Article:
Earth rotates once about its axis of rotation in 1 day and moves around Sun in 365 days. Since Earth and a particle on Earth both move together with a constant speed around Sun, there is no effect in the measured acceleration due to gravity on the account of Earth’s translational motion. The curved path around Sun can be approximated to be linear for distances under consideration. Hence, Earth serves as inertial frame of reference for the application of Newton’s law of motion.
However, consideration of rotation of Earth about its axis changes the nature of Earth’s reference. It is no more an inertial frame. A particle at a point, “P”, is rotating about the axis of rotation. Clearly, a provision for the centripetal force should exist to meet the requirement of circular motion. We should emphasize here that centripetal force is not an additional force by itself, but is a requirement of circular motion, which should be met with by the forces operating on the particle. Here, gravitational force meets this requirement and, therefore, gets modified to that extent.
Here, we shall restrict our consideration specifically to the effect of rotation. We will ignore other factors that affect gravitational acceleration. This means that we consider Earth is a solid uniform sphere. If it is so then, measured value of acceleration is equal to reference gravitational acceleration (
g
0
g
0
) as modified by rotation.
As we have studied earlier, we can apply Newton’s law in a noninertial reference by providing for pseudo force. We should recall that pseudo force is applied in the direction opposite to the direction of acceleration of the frame of reference, which is centripetal acceleration in this case. The magnitude of pseudo force is equal to the product of mass of the particle and centripetal acceleration. Thus,
F
P
=
m
ω
2
r
F
P
=
m
ω
2
r
After considering pseudo force, we can enumerate forces on the particle at “P” at an latitude “φ” as shown in the figure :
 Pseudo force (
m
ω
2
r
m
ω
2
r
)
 Normal force (N)
 gravitational force (
m
g
0
m
g
0
)
The particle is subjected to normal force against the net force on the particle or the weight as measured. Two forces are equal in magnitude, but opposite in direction.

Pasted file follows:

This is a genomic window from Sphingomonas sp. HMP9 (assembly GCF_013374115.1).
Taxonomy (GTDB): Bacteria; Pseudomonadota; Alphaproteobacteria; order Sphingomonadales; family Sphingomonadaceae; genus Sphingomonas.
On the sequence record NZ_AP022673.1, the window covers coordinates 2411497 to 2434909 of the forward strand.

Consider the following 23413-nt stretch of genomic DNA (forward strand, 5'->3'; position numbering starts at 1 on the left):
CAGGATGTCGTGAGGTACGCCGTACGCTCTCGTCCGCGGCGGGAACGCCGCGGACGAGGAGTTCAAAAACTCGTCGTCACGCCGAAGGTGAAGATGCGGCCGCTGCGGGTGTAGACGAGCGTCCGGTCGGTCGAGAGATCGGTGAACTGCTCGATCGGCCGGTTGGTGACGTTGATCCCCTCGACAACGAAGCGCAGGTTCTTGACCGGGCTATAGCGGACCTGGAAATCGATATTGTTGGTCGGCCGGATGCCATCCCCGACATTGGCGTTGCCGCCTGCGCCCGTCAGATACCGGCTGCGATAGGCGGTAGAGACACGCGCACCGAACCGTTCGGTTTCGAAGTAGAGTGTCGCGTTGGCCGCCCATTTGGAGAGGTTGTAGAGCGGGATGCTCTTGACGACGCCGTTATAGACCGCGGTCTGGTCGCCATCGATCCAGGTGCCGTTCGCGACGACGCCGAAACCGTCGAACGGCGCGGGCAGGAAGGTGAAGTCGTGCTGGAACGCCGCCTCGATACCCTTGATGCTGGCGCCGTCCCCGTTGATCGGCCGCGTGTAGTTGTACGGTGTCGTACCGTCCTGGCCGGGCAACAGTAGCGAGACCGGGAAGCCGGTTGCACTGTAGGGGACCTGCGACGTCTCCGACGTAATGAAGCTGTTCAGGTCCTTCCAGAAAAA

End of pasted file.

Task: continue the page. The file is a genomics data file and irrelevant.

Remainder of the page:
N
=
W
=
m
g
N
=
W
=
m
g
It is worthwhile to note here that gravitational force and normal force are different quantities. The measured weight of the particle is equal to the product of mass and the measured acceleration. It is given by the expression “mg”. On the other hand, Gravitational force is given by the Newton’s equation, which considers Earth as sphere. It is equal to “
m
g
0
m
g
0
”.
⇒
F
G
=
G
M
R
2
=
m
g
0
⇒
F
G
=
G
M
R
2
=
m
g
0
Since particle is stationary on the surface of Earth, three forces as enumerated above constitute a balanced force system. Equivalently, we can say that the resultant of pseudo and gravitational forces is equal in magnitude, but opposite in direction to the normal force.
N
=
F
G
+
F
P
N
=
F
G
+
F
P
In other words, resultant of gravitational and pseudo forces is equal to the magnitude of measured weight of the particle. Applying parallelogram theorem for vector addition of gravitational and pseudo forces, the resultant of the two forces is :
N
2
=
m
g
0
2
+
m
ω
2
R
2
+
2
m
2
ω
2
g
0
R
cos
180
−
φ
N
2
=
m
g
0
2
+
m
ω
2
R
2
+
2
m
2
ω
2
g
0
R
cos
180
−
φ
Putting N = mg and rearranging, we have:
⇒
m
2
g
2
=
m
2
g
0
2
+
m
2
ω
4
R
2
−
2
m
2
ω
2
g
0
R
cos
φ
⇒
m
2
g
2
=
m
2
g
0
2
+
m
2
ω
4
R
2
−
2
m
2
ω
2
g
0
R
cos
φ
Angular velocity of Earth is quite a small value. It may be interesting to know the value of the term having higher power of angular velocity. Since Earth completes one revolution in a day i.e an angle of “2π” in 24 hrs, the angular speed of Earth is :
⇒
ω
=
2
π
24
X
60
X
60
=
7.28
X
10

5
rad
/
s
⇒
ω
=
2
π
24
X
60
X
60
=
7.28
X
10

5
rad
/
s
The fourth power of angular speed is almost a zero value :
⇒
ω
4
=
2.8
X
10

17
⇒
ω
4
=
2.8
X
10

17
We can, therefore, safely neglect the term “
m
2
ω
4
r
2
m
2
ω
4
r
2
”. The expression for the measured weight of the particle, therefore, reduces to :
⇒
g
2
=
g
0
2
−
2
ω
2
g
0
R
cos
φ
⇒
g
2
=
g
0
2
−
2
ω
2
g
0
R
cos
φ
⇒
g
=
g
0
1
−
2
ω
2
R
cos
φ
g
0
1
/
2
⇒
g
=
g
0
1
−
2
ω
2
R
cos
φ
g
0
1
/
2
Neglecting higher powers of angular velocity and considering only the first term of the binomial expansion,
⇒
g
=
g
0
1
−
1
2
X
2
ω
2
R
cos
φ
g
0
⇒
g
=
g
0
1
−
1
2
X
2
ω
2
R
cos
φ
g
0
⇒
g
=
g
0
−
ω
2
R
cos
φ
⇒
g
=
g
0
−
ω
2
R
cos
φ
This is the final expression that shows the effect of rotation on gravitational acceleration (
m
g
0
m
g
0
). The important point here is that it is not only the magnitude that is affected by rotation, but its direction is also affected as it is no more directed towards the center of Earth.
There is no effect of rotation at pole. Being a point, there is no circular motion involved and hence, there is no reduction in the value of gravitational acceleration. It is also substantiated from the expression as latitude angle is φ = 90° for the pole and corresponding cosine value is zero. Hence,
⇒
g
=
g
0
−
ω
2
R
cos
90
0
=
g
0
⇒
g
=
g
0
−
ω
2
R
cos
90
0
=
g
0
The reduction in gravitational acceleration is most (maximum) at the equator, where latitude angle is φ = 0° and corresponding cosine value is maximum (=1).
⇒
g
=
g
0
−
ω
2
R
cos
0
0
=
g
0
−
ω
2
R
⇒
g
=
g
0
−
ω
2
R
cos
0
0
=
g
0
−
ω
2
R
We can check approximate reduction at the equator, considering R = 6400 km = 6400000 m =
6.4
X
10
6
6.4
X
10
6
m.
⇒
ω
2
R
=
7.28
X
10

5
2
X
6.4
X
10
6
=
3.39
X
10

3
m
/
s
2
=
0.0339
m
/
s
2
⇒
ω
2
R
=
7.28
X
10

5
2
X
6.4
X
10
6
=
3.39
X
10

3
m
/
s
2
=
0.0339
m
/
s
2
This is the maximum reduction possible due to rotation. Indeed, we can neglect this variation for all practical purposes except where very high accuracy is required.